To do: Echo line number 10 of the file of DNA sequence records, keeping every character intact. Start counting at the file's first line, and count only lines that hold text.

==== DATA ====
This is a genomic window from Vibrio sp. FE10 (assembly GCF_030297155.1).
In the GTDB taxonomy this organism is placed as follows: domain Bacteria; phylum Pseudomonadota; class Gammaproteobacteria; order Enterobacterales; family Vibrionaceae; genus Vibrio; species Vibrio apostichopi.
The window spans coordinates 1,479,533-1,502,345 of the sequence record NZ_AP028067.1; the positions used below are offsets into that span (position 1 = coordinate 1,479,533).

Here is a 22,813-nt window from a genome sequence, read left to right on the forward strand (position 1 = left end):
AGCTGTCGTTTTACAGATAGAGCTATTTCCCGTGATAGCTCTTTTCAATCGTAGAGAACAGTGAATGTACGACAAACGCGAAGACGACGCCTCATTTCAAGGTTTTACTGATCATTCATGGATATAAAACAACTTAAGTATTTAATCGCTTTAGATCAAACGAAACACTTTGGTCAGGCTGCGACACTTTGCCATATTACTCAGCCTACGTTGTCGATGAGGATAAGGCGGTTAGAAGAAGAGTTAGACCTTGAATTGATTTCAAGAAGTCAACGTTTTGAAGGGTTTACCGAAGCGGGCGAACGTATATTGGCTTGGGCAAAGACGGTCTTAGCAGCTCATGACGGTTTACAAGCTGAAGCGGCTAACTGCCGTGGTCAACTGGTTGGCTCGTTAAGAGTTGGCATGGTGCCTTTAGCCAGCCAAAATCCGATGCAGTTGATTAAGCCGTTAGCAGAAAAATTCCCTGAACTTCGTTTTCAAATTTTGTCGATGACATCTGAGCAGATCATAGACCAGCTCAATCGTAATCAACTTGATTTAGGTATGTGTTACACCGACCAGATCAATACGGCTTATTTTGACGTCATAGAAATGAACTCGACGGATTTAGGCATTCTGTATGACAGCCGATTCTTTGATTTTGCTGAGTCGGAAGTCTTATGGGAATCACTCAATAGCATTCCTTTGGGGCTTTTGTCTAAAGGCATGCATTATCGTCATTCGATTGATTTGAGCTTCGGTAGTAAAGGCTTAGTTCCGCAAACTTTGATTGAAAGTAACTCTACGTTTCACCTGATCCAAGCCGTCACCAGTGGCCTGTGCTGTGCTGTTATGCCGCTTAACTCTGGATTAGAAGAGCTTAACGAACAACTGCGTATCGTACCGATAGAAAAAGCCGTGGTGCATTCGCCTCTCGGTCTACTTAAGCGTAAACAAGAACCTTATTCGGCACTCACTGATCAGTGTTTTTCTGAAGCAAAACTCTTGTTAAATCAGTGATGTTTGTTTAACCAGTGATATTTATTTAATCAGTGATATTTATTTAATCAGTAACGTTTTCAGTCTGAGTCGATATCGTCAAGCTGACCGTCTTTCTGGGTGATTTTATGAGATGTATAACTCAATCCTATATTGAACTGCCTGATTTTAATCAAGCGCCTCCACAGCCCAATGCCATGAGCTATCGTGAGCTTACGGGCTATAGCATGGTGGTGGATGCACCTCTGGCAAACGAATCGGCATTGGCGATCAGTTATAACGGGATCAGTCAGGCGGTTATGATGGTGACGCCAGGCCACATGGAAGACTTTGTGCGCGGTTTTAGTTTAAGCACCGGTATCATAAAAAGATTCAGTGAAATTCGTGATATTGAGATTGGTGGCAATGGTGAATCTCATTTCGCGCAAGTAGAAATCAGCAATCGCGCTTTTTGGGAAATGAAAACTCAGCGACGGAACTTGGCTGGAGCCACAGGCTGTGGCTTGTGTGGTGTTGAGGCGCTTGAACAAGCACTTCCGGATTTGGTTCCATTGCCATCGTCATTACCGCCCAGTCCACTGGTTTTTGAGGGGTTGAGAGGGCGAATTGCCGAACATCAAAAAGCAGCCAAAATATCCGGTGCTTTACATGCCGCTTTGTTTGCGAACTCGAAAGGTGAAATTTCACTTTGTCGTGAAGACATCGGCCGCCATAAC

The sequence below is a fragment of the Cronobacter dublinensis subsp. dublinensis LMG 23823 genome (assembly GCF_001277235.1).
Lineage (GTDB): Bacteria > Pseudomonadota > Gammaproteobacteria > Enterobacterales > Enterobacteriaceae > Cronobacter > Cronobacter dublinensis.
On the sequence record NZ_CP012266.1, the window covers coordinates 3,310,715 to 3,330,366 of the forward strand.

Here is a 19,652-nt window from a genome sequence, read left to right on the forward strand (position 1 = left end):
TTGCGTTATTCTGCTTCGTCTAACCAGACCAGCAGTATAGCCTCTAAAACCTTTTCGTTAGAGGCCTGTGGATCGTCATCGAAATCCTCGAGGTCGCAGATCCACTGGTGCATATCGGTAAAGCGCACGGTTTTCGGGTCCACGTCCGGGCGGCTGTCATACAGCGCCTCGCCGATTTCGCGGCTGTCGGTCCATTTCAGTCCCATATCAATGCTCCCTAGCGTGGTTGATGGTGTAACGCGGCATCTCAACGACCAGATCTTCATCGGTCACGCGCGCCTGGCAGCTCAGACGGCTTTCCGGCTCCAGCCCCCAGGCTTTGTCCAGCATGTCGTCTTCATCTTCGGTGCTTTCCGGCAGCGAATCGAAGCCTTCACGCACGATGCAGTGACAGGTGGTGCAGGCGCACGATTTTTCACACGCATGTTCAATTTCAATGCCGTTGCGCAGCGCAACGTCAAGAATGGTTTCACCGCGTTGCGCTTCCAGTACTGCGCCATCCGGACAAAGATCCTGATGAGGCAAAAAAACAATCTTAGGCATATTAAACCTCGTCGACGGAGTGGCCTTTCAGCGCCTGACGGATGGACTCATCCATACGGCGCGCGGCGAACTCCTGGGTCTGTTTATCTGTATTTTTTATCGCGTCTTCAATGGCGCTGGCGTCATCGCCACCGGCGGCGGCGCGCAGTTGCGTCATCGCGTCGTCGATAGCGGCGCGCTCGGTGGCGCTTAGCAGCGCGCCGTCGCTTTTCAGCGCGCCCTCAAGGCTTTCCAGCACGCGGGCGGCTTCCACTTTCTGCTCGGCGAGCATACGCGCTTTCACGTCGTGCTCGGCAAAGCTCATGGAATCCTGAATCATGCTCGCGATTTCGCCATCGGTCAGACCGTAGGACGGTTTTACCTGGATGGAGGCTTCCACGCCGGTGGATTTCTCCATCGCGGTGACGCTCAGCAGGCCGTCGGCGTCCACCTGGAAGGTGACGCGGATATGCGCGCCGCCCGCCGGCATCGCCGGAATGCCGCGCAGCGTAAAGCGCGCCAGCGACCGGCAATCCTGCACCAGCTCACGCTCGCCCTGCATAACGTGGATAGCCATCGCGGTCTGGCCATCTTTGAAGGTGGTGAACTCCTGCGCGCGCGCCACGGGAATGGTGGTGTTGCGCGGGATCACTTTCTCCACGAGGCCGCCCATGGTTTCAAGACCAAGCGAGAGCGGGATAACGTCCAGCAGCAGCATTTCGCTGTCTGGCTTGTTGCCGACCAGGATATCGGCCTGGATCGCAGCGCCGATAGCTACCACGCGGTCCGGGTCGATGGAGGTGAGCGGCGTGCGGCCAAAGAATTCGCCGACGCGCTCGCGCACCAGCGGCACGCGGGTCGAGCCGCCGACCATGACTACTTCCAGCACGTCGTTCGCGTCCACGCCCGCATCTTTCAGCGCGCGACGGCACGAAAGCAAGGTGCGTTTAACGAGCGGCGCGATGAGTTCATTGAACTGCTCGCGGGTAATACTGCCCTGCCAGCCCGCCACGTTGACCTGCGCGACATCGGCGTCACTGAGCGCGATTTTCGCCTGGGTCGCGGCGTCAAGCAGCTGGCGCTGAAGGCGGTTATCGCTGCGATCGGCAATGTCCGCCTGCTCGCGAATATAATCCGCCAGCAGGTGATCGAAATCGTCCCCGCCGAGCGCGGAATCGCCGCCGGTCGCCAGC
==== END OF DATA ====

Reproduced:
TTGCGTTATTCTGCTTCGTCTAACCAGACCAGCAGTATAGCCTCTAAAACCTTTTCGTTAGAGGCCTGTGGATCGTCATCGAAATCCTCGAGGTCGCAGATCCACTGGTGCATATCGGTAAAGCGCACGGTTTTCGGGTCCACGTCCGGGCGGCTGTCATACAGCGCCTCGCCGATTTCGCGGCTGTCGGTCCATTTCAGTCCCATATCAATGCTCCCTAGCGTGGTTGATGGTGTAACGCGGCATCTCAACGACCAGATCTTCATCGGTCACGCGCGCCTGGCAGCTCAGACGGCTTTCCGGCTCCAGCCCCCAGGCTTTGTCCAGCATGTCGTCTTCATCTTCGGTGCTTTCCGGCAGCGAATCGAAGCCTTCACGCACGATGCAGTGACAGGTGGTGCAGGCGCACGATTTTTCACACGCATGTTCAATTTCAATGCCGTTGCGCAGCGCAACGTCAAGAATGGTTTCACCGCGTTGCGCTTCCAGTACTGCGCCATCCGGACAAAGATCCTGATGAGGCAAAAAAACAATCTTAGGCATATTAAACCTCGTCGACGGAGTGGCCTTTCAGCGCCTGACGGATGGACTCATCCATACGGCGCGCGGCGAACTCCTGGGTCTGTTTATCTGTATTTTTTATCGCGTCTTCAATGGCGCTGGCGTCATCGCCACCGGCGGCGGCGCGCAGTTGCGTCATCGCGTCGTCGATAGCGGCGCGCTCGGTGGCGCTTAGCAGCGCGCCGTCGCTTTTCAGCGCGCCCTCAAGGCTTTCCAGCACGCGGGCGGCTTCCACTTTCTGCTCGGCGAGCATACGCGCTTTCACGTCGTGCTCGGCAAAGCTCATGGAATCCTGAATCATGCTCGCGATTTCGCCATCGGTCAGACCGTAGGACGGTTTTACCTGGATGGAGGCTTCCACGCCGGTGGATTTCTCCATCGCGGTGACGCTCAGCAGGCCGTCGGCGTCCACCTGGAAGGTGACGCGGATATGCGCGCCGCCCGCCGGCATCGCCGGAATGCCGCGCAGCGTAAAGCGCGCCAGCGACCGGCAATCCTGCACCAGCTCACGCTCGCCCTGCATAACGTGGATAGCCATCGCGGTCTGGCCATCTTTGAAGGTGGTGAACTCCTGCGCGCGCGCCACGGGAATGGTGGTGTTGCGCGGGATCACTTTCTCCACGAGGCCGCCCATGGTTTCAAGACCAAGCGAGAGCGGGATAACGTCCAGCAGCAGCATTTCGCTGTCTGGCTTGTTGCCGACCAGGATATCGGCCTGGATCGCAGCGCCGATAGCTACCACGCGGTCCGGGTCGATGGAGGTGAGCGGCGTGCGGCCAAAGAATTCGCCGACGCGCTCGCGCACCAGCGGCACGCGGGTCGAGCCGCCGACCATGACTACTTCCAGCACGTCGTTCGCGTCCACGCCCGCATCTTTCAGCGCGCGACGGCACGAAAGCAAGGTGCGTTTAACGAGCGGCGCGATGAGTTCATTGAACTGCTCGCGGGTAATACTGCCCTGCCAGCCCGCCACGTTGACCTGCGCGACATCGGCGTCACTGAGCGCGATTTTCGCCTGGGTCGCGGCGTCAAGCAGCTGGCGCTGAAGGCGGTTATCGCTGCGATCGGCAATGTCCGCCTGCTCGCGAATATAATCCGCCAGCAGGTGATCGAAATCGTCCCCGCCGAGCGCGGAATCGCCGCCGGTCGCCAGC